“Stop speaking this instant!” The Duke shouted, even though Landrus was silent, standing calmly on his crate. Kendryk wondered if he’d expected something like this.
The Duke waved a parchment. “I represent the Prince of Terragand and have come to arrest you as a rebel and a heretic. You will accompany me to Emberg Castle where you will await the Imperata’s justice.”
A few angry shouts rose from the crowd and the knot around Landrus tightened. Kendryk’s heart hammered in his chest. If he didn’t intervene right now, Landrus could be on his way to the Imperata within hours. He knew his uncle wouldn’t bother to consult him first though he was happy enough to use his name. And once the priest was turned over to Temple authority, Kendryk’s hands would be tied.
He offered a quick prayer to Vica, asking her to give him wisdom, and to give it quickly. Then he turned to the men standing near him. “Gentlemen,” he said, “I need your help.”
They stared at him, surprised. The one who’d spoken with him earlier said, “It would seem you’re not the only one.”
“You must help me help Father Landrus, this moment, before my uncle further incites this crowd.” Kendryk said, watching recognition dawn on several faces.
“But of course, Your Grace,” the man standing next to him said. “Gentlemen, I’m sure you recognize Prince Kendryk, our ruler.” There was a flurry of nods and awkward bows.
“I need to stop the Duke before he starts breaking heads,” Kendryk said. The Duke’s party had stalled in the square. “Any ideas?”
“Perhaps Brande should use his voice,” said one man. “It’s uncommon loud.”
“Excellent,” Kendryk said. “Please shout my name and order the Duke to stop.” He looked around for something to stand on. For the thousandth time he wished he were just two inches taller. He turned to the boys on the barrel. “I’m afraid I need to borrow this for just a moment.”
The smallest of them hesitated, but one of the older ones said, “Quickly now- it’s the Prince himself!” And all three jumped down. Before Kendryk could think again, someone had boosted him up and suddenly he looked down on a sea of hats.
The man named Brande stepped forward and bellowed, “His Grace Prince Kendryk bids The Duke of Emberg attend him immediately.”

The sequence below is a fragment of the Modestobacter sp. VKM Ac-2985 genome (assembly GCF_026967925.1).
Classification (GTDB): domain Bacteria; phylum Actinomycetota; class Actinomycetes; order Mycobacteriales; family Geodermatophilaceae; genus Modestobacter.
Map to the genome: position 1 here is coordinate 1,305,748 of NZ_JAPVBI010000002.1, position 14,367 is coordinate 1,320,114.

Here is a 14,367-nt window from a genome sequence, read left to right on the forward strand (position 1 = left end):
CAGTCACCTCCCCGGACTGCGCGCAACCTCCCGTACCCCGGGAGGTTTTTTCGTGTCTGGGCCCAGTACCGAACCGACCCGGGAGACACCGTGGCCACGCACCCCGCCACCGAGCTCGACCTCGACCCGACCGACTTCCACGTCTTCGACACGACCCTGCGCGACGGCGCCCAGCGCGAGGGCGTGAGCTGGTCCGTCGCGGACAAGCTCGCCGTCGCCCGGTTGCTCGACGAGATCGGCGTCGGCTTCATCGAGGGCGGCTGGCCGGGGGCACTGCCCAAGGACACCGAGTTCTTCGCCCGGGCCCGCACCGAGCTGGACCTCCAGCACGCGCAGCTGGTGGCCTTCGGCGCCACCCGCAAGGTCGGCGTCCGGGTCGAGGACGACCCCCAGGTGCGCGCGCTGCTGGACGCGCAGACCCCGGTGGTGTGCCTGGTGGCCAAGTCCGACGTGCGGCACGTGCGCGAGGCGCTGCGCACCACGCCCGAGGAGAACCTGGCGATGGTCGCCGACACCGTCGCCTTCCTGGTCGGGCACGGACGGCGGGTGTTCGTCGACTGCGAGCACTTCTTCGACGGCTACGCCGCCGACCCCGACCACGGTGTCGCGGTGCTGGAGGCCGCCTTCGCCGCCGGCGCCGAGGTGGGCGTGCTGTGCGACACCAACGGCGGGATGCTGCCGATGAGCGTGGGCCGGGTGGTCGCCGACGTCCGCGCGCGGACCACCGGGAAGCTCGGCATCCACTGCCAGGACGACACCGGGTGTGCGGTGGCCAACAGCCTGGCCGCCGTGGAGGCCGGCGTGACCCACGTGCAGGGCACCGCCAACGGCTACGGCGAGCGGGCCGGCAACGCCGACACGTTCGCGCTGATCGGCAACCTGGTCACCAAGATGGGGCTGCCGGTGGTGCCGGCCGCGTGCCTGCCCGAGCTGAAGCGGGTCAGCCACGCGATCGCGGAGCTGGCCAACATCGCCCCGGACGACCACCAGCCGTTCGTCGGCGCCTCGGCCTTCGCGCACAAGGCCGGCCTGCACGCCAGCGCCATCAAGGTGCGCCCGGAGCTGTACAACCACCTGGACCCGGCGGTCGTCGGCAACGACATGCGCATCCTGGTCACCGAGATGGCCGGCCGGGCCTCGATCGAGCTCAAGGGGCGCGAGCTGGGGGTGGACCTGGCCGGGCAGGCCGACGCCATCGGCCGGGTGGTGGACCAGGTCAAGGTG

The rumbling crowd suddenly quieted. The Duke and his entourage swung as one in Kendryk’s direction.
”By the Mother, it’s Kendryk!” said Raedan, his stupid face more puzzled than usual. “Say, cuz, did you come to arrest the preacher, too?”
“Don’t be ridiculous,” the Duke said. “His Grace is clearly here on personal business.”
Kendryk fought back a smile. It was a strange way to describe the Prince of the land dressed as a merchant and standing on a barrel like a little boy at a tournament.
“You are correct, Duke,” Kendryk said, staying up high for the moment. “Nevertheless, I must ask you in my official capacity to please stop. I don’t recall issuing an arrest warrant. Oh, and Raedan, please refrain from taking the Mother’s name in vain.”
Raedan opened his mouth to protest, but closed it again upon a glance from the Duke.
The same man who’d helped Kendryk onto the barrel handed him down. Now the entire crowd turned in his direction and parted like a miracle from the Scrolls as he walked into the square.
He had nearly reached his uncle before he realized that he was not alone. Most of the men he’d been standing with were following close on his heels.
“The warrant, please,” he said, once he stood before the Duke. He made no move to reach for it, so the Duke was forced to dismount. It would have been a severe breach of etiquette for him to lean over his sovereign.
The Duke handed over the parchment with the barest hint of a bow.
“This bears neither my seal nor my signature,” Kendryk said as he handed it back.
“I was going to get your signature later,” the Duke said, his left eyelid quivering. “I knew you would approve.”
“I might, if I had been presented with the facts surrounding Father Landrus,” Kendryk said. “As it is, I will have to conduct my own investigation before any further action is taken.”
“If you wish. Although I’m sure this rabble-rouser is hardly worth your time. His guilt is beyond question. Dozens of people heard him accuse the Imperata of deception. How dare a common priest think he knows the truth of such matters?” The Duke’s voice rose to a shout. “We must stop this sort of insolence now and make an example of him.”
Kendryk felt heat flood his face. Perhaps the Duke needed to be reminded once again that he was no longer regent. He decided to save that for a more private occasion, but didn’t try to hide his impatience. “As yet, I am not convinced of his guilt. I will look into this myself and make a decision based on what I learn. You are free to go.”
The Duke slowly turned purple, but seemed to realize he couldn’t lose his temper with Kendryk in public. He bit his lip hard, turned away and remounted his horse. Raedan snickered.
Kendryk didn’t wait for his uncle’s party to leave. He turned on his heel and walked toward Father Landrus, who had come down off his box, and stood waiting, a slight smile on his face.by